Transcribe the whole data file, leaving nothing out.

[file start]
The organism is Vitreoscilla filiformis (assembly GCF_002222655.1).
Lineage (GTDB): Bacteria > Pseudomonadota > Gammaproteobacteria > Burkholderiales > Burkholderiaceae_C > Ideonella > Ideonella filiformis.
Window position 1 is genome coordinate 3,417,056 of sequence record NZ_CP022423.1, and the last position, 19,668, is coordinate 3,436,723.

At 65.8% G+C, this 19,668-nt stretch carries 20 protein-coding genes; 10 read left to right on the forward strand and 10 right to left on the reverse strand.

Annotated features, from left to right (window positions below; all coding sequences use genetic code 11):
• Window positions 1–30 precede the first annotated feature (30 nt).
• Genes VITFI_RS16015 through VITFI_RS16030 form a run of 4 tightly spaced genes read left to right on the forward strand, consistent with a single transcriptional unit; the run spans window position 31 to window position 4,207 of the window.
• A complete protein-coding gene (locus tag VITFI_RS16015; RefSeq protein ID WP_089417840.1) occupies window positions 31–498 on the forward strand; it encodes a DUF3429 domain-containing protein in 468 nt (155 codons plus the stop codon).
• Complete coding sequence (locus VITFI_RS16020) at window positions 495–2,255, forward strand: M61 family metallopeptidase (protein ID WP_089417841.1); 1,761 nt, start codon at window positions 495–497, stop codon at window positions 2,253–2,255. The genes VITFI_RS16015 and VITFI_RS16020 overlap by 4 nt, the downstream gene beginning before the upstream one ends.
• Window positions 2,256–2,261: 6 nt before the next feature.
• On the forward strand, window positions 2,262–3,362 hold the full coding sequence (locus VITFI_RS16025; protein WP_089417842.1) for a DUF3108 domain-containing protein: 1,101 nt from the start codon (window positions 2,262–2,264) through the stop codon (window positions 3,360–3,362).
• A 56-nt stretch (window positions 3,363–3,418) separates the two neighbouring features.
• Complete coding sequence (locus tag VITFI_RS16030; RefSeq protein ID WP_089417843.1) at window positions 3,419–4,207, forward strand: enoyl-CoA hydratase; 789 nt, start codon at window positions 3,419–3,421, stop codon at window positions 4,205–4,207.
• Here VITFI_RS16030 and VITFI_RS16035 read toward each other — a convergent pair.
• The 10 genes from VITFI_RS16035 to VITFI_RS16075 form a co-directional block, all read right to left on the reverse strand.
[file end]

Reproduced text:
The organism is Vitreoscilla filiformis (assembly GCF_002222655.1).
Lineage (GTDB): Bacteria > Pseudomonadota > Gammaproteobacteria > Burkholderiales > Burkholderiaceae_C > Ideonella > Ideonella filiformis.
Window position 1 is genome coordinate 3,417,056 of sequence record NZ_CP022423.1, and the last position, 19,668, is coordinate 3,436,723.

At 65.8% G+C, this 19,668-nt stretch carries 20 protein-coding genes; 10 read left to right on the forward strand and 10 right to left on the reverse strand.

Annotated features, from left to right (window positions below; all coding sequences use genetic code 11):
• Window positions 1–30 precede the first annotated feature (30 nt).
• Genes VITFI_RS16015 through VITFI_RS16030 form a run of 4 tightly spaced genes read left to right on the forward strand, consistent with a single transcriptional unit; the run spans window position 31 to window position 4,207 of the window.
• A complete protein-coding gene (locus tag VITFI_RS16015; RefSeq protein ID WP_089417840.1) occupies window positions 31–498 on the forward strand; it encodes a DUF3429 domain-containing protein in 468 nt (155 codons plus the stop codon).
• Complete coding sequence (locus VITFI_RS16020) at window positions 495–2,255, forward strand: M61 family metallopeptidase (protein ID WP_089417841.1); 1,761 nt, start codon at window positions 495–497, stop codon at window positions 2,253–2,255. The genes VITFI_RS16015 and VITFI_RS16020 overlap by 4 nt, the downstream gene beginning before the upstream one ends.
• Window positions 2,256–2,261: 6 nt before the next feature.
• On the forward strand, window positions 2,262–3,362 hold the full coding sequence (locus VITFI_RS16025; protein WP_089417842.1) for a DUF3108 domain-containing protein: 1,101 nt from the start codon (window positions 2,262–2,264) through the stop codon (window positions 3,360–3,362).
• A 56-nt stretch (window positions 3,363–3,418) separates the two neighbouring features.
• Complete coding sequence (locus tag VITFI_RS16030; RefSeq protein ID WP_089417843.1) at window positions 3,419–4,207, forward strand: enoyl-CoA hydratase; 789 nt, start codon at window positions 3,419–3,421, stop codon at window positions 4,205–4,207.
• Here VITFI_RS16030 and VITFI_RS16035 read toward each other — a convergent pair.
• The 10 genes from VITFI_RS16035 to VITFI_RS16075 form a co-directional block, all read right to left on the reverse strand.